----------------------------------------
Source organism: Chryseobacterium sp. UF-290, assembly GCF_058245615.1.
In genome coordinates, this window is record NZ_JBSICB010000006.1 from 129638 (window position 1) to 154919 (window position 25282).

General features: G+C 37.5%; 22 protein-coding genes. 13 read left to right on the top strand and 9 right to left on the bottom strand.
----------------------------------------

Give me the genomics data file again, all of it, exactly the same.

Source organism: Chryseobacterium sp. UF-290, assembly GCF_058245615.1.
In genome coordinates, this window is record NZ_JBSICB010000006.1 from 129638 (window position 1) to 154919 (window position 25282).

General features: G+C 37.5%; 22 protein-coding genes. 13 read left to right on the top strand and 9 right to left on the bottom strand.